Many conservative writers become so emotionally traumatized when presented with the growing evidence that liberalism's grasp on America's youth is shrinking, they revert to denial and name calling. An especially virulent outbreak of this malady overwhelmed Selwyn Duke upon reading my September 4th article, 'The Millennial Generation Is Abandoning Liberalism'. Since Mr. Duke published his manifesto, "It's the Liberalism, Stupid", he regularly trumpets as settled science to conservatives his theory that "there has been a consistent, but accelerating, degeneration ever since" the Founding Fathers established the Republic. But when a conservative rejects two hundred years of American Exceptionalism, he accepts confinement in liberalism intellectual house of straw. While Selwyn Duke tells conservatives to denounce the rising independence of Millennials as "our latest movement toward idiocracy;" I celebrate Millennials' move to the middle as a remarkably positive shift toward political sanity.

On September 4th, the United States Senate was expected to quickly approve President Obama's request to use military force in Syria. According to the 2011 Congressional Research Service publication "Declarations of War and Authorizations for the Use of Military Force, Historical Background and Legal Implications," Congress granted all 11 Presidential requests for a declaration of war and all 11 Presidential requests for authorization to use of military force. But despite capturing 61% of the votes of Millennials in the last election, only 12% of Millennials supported President Obama's request to use force in Syria. Facing overwhelming opposition from the key demographic that delivered his election victory, Obama became the first president in the history of the nation to be forced to withdraw a Congressional request to use force.

The Obama Administration assumed going into the October 1st government shutdown, a large number of the 72 million Millennials could be mobilized through social media to surround the Capitol and clog Congressional phone lines in defense of ObamaCare. But this turned into a very difficult sell after a National Center for Public Policy Research study revealed that single, childless Americans between the ages of 18 and 34 could save at least $500 by opting out of Obamacare and paying the $95 individual mandate penalty. According to FreedomWorks, a website followed by 6 million Millennials: "It's a social injustice to draft young, healthy Americans into a coercive program where they are expected to pay more money to get less coverage, all in the name of subsidizing people older and richer than they are. If ObamaCare is so effective, why does it have to be mandatory? After more than a week of the shutdown the only mobilized groups coming out in size are the Tea Parties, who oppose ObamaCare.

Mr. Duke does acknowledge "Millennials may have soured on Obama somewhat, but this reflects cynicism more than conservatism." Given that cynicism is the belief individuals are motivated by self-interest, the Founding Fathers were all for that. The Declaration of Independence states: "We hold these truths to be self-evident, that all men are created equal, that they are endowed by their Creator with certain unalienable Rights, that among these are Life, Liberty and the pursuit of Happiness." Prior to the American Revolution, individuals had no rights as the collectivist subjects of the king.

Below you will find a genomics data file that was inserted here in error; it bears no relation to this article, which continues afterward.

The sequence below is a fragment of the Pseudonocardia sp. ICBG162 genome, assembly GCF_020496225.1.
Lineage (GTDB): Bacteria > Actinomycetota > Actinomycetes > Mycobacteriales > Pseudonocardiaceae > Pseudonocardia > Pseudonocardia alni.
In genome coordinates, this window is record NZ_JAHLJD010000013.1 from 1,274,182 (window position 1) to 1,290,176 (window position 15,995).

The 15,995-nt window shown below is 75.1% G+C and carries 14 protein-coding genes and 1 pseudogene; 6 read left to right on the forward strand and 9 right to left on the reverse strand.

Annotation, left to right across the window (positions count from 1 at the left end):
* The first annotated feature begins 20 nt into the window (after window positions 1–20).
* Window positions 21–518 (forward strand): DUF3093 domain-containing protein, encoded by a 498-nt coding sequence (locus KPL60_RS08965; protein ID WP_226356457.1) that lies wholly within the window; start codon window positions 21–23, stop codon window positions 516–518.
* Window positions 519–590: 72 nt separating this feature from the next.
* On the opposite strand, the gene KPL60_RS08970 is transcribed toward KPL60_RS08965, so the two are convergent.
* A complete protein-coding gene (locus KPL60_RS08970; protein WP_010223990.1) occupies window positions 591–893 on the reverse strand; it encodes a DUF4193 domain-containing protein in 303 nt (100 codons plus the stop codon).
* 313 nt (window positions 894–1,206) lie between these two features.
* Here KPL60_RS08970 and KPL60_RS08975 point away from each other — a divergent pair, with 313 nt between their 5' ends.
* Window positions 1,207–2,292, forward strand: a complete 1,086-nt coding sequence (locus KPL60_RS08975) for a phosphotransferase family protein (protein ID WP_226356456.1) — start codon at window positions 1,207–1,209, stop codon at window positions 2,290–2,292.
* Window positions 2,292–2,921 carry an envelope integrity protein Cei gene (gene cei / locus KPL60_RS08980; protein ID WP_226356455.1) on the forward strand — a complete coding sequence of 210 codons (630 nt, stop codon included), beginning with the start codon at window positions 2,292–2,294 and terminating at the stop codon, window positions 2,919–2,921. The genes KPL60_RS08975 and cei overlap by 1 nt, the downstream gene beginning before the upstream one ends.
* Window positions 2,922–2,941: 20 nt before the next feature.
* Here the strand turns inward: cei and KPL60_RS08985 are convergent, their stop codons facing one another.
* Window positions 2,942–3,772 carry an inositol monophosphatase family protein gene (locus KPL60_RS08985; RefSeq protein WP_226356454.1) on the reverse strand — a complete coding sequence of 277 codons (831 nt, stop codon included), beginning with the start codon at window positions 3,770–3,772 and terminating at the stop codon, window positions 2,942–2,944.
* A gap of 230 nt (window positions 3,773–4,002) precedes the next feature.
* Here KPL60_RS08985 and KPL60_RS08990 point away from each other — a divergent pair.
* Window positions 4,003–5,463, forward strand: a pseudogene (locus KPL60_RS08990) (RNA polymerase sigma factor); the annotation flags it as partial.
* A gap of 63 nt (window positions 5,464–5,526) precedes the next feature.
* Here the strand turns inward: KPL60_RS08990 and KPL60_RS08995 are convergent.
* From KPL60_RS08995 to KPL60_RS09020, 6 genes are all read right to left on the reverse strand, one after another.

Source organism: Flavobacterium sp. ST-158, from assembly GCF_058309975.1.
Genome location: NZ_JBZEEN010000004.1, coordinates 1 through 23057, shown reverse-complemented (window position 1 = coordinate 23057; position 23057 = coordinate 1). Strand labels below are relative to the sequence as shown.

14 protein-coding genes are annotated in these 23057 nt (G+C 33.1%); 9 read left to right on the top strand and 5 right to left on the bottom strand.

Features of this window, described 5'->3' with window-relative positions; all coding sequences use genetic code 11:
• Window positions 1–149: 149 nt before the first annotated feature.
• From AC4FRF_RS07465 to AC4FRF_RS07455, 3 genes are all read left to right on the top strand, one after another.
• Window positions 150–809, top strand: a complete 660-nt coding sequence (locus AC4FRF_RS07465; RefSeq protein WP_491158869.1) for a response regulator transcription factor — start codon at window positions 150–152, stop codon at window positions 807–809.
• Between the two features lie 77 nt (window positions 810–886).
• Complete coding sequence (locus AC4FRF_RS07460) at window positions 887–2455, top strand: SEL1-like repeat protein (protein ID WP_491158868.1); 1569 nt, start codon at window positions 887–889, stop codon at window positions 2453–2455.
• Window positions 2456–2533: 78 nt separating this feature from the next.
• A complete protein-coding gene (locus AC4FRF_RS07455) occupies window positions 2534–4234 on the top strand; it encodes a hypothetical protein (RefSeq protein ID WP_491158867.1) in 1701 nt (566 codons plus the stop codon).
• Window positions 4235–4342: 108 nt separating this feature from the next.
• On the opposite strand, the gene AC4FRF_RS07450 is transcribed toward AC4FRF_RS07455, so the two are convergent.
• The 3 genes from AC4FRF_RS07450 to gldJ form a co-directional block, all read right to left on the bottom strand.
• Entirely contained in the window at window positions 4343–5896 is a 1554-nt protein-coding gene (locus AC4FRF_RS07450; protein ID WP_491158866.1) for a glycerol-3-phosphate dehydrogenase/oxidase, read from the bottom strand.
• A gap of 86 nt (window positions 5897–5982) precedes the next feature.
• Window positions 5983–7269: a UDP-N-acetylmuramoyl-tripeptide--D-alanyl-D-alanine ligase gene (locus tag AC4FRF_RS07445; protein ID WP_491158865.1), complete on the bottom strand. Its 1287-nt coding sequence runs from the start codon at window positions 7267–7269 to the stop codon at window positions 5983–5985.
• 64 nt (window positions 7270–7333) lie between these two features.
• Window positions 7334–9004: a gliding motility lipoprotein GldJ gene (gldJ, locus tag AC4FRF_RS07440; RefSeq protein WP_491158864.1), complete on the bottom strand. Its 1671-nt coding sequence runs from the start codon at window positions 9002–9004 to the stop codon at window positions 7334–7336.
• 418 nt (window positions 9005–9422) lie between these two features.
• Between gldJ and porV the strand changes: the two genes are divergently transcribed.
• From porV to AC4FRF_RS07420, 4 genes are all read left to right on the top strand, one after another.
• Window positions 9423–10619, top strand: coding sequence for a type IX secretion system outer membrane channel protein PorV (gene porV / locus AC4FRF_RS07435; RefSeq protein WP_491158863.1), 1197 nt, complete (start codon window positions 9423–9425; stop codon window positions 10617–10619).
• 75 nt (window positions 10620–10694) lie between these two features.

Selwyn Duke blames Millennials' cynical attitudes on the "feckless, morally-confused adults in their homes, schools, government, houses of worship and elsewhere" that have let them down. The Founders' generation had much in common with today's Millennials, since the majority were similar in age; Marquis de Lafayette and James Monroe were 18, Gilbert Stuart and Aaron Burr were 20, Alexander Hamilton was 21, Betsy Ross was 24 and James Madison was 25. Undoubtedly, the London newspapers of 1776 used similar epithets to describe moral depravity of the parents, teachers, and ministers that failed to prevent the Founders from rebelling against their Sovereign King.

Five years before declaring their independence, the Founders were predominantly the aristocratic progeny of staunch supporters of King George III. They were expected to obediently fly the Union Jack and optimistically look forward to lives as Englishmen. But endless wars, deficit spending and new taxes drove the Founders to cynically reject the venality and vested interests of the British Colonial Office. It has been five years of endless wars, deficit spending and new taxes that are driving Millennials to cynically reject the venality and vested interests of American liberalism.

Bob Dylan heralded the rising political importance of baby boomers when he sang: "Come writers and critics who prophesize with your pen, and keep your eyes wide the chance won't come again." The boomers soured on liberalism after experiencing Jimmy Carter and for the next three decades they voted as Reagan conservatives. Millennials are souring on liberalism after experiencing Barack Obama. Conservative writers should open their eyes to this wonderful opportunity, "For the times they are a-changin'".